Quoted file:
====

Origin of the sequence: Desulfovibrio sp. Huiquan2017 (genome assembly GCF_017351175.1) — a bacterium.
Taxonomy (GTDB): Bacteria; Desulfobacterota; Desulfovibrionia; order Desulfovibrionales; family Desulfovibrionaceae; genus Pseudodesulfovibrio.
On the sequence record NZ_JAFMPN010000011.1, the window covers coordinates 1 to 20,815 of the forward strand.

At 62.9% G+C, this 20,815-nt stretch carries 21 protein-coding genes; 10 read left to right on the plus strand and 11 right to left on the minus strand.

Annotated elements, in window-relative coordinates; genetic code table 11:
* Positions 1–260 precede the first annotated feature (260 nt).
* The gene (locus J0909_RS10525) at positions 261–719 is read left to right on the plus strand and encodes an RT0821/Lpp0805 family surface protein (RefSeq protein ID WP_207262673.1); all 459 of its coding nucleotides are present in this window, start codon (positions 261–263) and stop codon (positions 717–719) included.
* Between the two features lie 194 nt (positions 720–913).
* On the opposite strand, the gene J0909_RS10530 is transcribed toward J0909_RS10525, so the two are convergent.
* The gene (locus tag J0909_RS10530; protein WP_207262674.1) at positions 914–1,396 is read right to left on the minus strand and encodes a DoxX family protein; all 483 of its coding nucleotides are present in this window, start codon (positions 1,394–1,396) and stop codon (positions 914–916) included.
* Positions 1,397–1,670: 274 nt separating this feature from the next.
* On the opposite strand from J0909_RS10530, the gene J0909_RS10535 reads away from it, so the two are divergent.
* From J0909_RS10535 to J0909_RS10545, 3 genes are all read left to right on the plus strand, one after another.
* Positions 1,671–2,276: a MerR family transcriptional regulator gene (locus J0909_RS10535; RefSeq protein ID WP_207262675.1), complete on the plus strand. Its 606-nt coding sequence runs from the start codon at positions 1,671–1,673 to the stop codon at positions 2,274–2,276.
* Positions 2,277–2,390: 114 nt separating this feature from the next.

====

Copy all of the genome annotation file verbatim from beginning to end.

Origin of the sequence: Desulfovibrio sp. Huiquan2017 (genome assembly GCF_017351175.1) — a bacterium.
Taxonomy (GTDB): Bacteria; Desulfobacterota; Desulfovibrionia; order Desulfovibrionales; family Desulfovibrionaceae; genus Pseudodesulfovibrio.
On the sequence record NZ_JAFMPN010000011.1, the window covers coordinates 1 to 20,815 of the forward strand.

At 62.9% G+C, this 20,815-nt stretch carries 21 protein-coding genes; 10 read left to right on the plus strand and 11 right to left on the minus strand.

Annotated elements, in window-relative coordinates; genetic code table 11:
* Positions 1–260 precede the first annotated feature (260 nt).
* The gene (locus J0909_RS10525) at positions 261–719 is read left to right on the plus strand and encodes an RT0821/Lpp0805 family surface protein (RefSeq protein ID WP_207262673.1); all 459 of its coding nucleotides are present in this window, start codon (positions 261–263) and stop codon (positions 717–719) included.
* Between the two features lie 194 nt (positions 720–913).
* On the opposite strand, the gene J0909_RS10530 is transcribed toward J0909_RS10525, so the two are convergent.
* The gene (locus tag J0909_RS10530; protein WP_207262674.1) at positions 914–1,396 is read right to left on the minus strand and encodes a DoxX family protein; all 483 of its coding nucleotides are present in this window, start codon (positions 1,394–1,396) and stop codon (positions 914–916) included.
* Positions 1,397–1,670: 274 nt separating this feature from the next.
* On the opposite strand from J0909_RS10530, the gene J0909_RS10535 reads away from it, so the two are divergent.
* From J0909_RS10535 to J0909_RS10545, 3 genes are all read left to right on the plus strand, one after another.
* Positions 1,671–2,276: a MerR family transcriptional regulator gene (locus J0909_RS10535; RefSeq protein ID WP_207262675.1), complete on the plus strand. Its 606-nt coding sequence runs from the start codon at positions 1,671–1,673 to the stop codon at positions 2,274–2,276.
* Positions 2,277–2,390: 114 nt separating this feature from the next.